Roman Republic L. Procilius AR denarius serratus(3.895g, 19.3mm). Rome, 80 BC. Head of Juno Sospita right, wearing goat-skin headdress; S•C behind / L PROCILI F, Juno Sospita, holding spear and shield, in biga right; serpent below. Crawford 379/2; Sydenham 772; Procilia 2; Russo RBW 1407.
Ex Andrew McCabe collection, privately purchased from Roma Numismatics in 2009
From FORVM's description of the significance of Juno Sospita, pictured on this denarius: "In Roman mythology, Juno was the daughter of Saturn and the wife of Jupiter. Among her many attributes was Juno Sospita, who offered protection to women, accompanying them throughout their lives from birth to death. She was often called upon by infertile women to aid in conception. Juno Sospita had two temples at Rome, but her most famous temple was at Lanuvium. Her statue there, as described by Cicero and as depicted on coinage, wore a goatskin coat with a goat-horned headdress. This statue may the one now at the Vatican. Her attribute, the serpent, inhabited a grotto near her temple, and was fed annually by a young girl, who, if a virgin, escaped unharmed, but if not, was destroyed."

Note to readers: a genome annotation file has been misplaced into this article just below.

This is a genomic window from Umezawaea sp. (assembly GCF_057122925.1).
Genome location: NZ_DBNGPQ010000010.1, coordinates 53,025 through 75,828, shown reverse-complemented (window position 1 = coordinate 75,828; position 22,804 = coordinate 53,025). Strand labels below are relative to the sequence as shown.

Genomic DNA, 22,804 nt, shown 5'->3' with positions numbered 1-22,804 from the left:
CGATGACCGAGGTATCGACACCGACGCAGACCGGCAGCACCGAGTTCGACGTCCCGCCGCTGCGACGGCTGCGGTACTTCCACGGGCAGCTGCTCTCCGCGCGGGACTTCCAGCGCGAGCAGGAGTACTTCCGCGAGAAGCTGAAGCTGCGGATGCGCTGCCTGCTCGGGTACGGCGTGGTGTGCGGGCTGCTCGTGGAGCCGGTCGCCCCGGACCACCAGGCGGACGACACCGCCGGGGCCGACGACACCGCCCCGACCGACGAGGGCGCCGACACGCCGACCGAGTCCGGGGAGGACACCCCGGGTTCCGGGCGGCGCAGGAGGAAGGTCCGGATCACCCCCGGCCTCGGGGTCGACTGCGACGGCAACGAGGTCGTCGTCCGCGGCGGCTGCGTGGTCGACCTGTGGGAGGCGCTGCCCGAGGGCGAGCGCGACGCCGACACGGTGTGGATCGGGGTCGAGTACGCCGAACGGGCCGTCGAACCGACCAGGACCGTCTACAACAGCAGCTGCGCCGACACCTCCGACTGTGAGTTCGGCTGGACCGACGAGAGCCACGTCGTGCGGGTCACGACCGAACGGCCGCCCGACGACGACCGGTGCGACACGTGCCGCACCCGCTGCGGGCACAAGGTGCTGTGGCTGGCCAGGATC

Crawford only lists two types from gens Procilia, both of which were issued by this same moneyer and both of which feature Juno Sospita on the reverse(the other features Jupiter on the obverse). The designs on his denarii seem to imply the moneyer hails from Lanuvium, but there are no other historical sources for this that I am aware of. Crawford believes that he is likely the same Procilius that Cicero records being prosecuted and condemned for misconduct in the year 56 and in fact may even be the historian Procilius.